Check Your Furnace’s Exhaust Pipe Frequently

Your high-efficiency furnace exhausts combustion gases outside through a PVC pipe. This pipe can get obstructed by snow or bird nests, so you’ll want to make sure it’s always clear. If the pipe gets clogged, it can cause your furnace to overheat. It could also cause carbon monoxide to flow back into your home, creating a potentially deadly situation.

However, modern furnaces are equipped with a pressure switch that generally will prevent these situations from happening. Households with small children will often find their kids have jammed toy cars, sticks or nuts into the exhaust if it’s in an area that's accessible by tiny hands. Even this small amount is enough to trigger the pressure switch. The irregular flow of air into and out of the system triggers the pressure switch, which shuts off the burners. If this is the root of your problem, you will experience short cycling and a furnace error code specifying the pressure switch was triggered.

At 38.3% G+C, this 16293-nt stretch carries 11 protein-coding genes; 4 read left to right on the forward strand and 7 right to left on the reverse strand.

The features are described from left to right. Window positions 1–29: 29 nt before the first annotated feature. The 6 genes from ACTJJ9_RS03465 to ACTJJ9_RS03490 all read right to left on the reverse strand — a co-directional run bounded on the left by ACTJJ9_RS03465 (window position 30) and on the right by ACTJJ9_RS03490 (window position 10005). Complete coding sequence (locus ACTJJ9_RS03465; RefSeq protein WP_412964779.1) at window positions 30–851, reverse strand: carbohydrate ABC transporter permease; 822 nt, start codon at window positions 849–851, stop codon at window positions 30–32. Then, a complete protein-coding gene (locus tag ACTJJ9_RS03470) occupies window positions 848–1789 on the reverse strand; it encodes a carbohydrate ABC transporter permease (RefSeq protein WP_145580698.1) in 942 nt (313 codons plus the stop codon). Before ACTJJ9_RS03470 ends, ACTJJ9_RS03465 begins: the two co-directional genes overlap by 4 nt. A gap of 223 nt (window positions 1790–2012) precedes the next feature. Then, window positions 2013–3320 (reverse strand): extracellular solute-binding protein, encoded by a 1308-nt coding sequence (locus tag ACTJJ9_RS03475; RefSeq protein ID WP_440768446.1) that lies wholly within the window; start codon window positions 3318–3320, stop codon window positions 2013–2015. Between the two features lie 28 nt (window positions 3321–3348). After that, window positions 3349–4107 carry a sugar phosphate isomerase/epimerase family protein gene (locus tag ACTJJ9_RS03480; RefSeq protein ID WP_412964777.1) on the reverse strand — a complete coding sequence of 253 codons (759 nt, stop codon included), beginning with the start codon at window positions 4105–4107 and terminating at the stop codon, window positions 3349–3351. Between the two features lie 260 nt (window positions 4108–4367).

An Expert HVAC technician from Winnipeg Supply Service Experts can check the codes for you and determine the problem. Unfortunately, Nest has not developed to the point where it can read the error codes furnace manufacturers produce, so you will still need a pro to assist you.

Let the Experts Handle Your Short Cycling Furnace

If you receive the message, “Nest noticed that your furnace shuts down within 15 minutes of heating,” you know what to do. At Winnipeg Supply Service Experts, our Experts have the expertise to fix any furnace problem quickly and affordably. What’s even better is that we back our repairs with a 100% Satisfaction Guarantee for one year.* To book your appointment, call us at 204-800-0613 or schedule online.


*Not applicable to the Advantage Program. See your signed Advantage Program Agreement for full details and exclusions. 100% Satisfaction Guarantee is subject to certain restrictions and limitations as set forth in the applicable Terms and Conditions.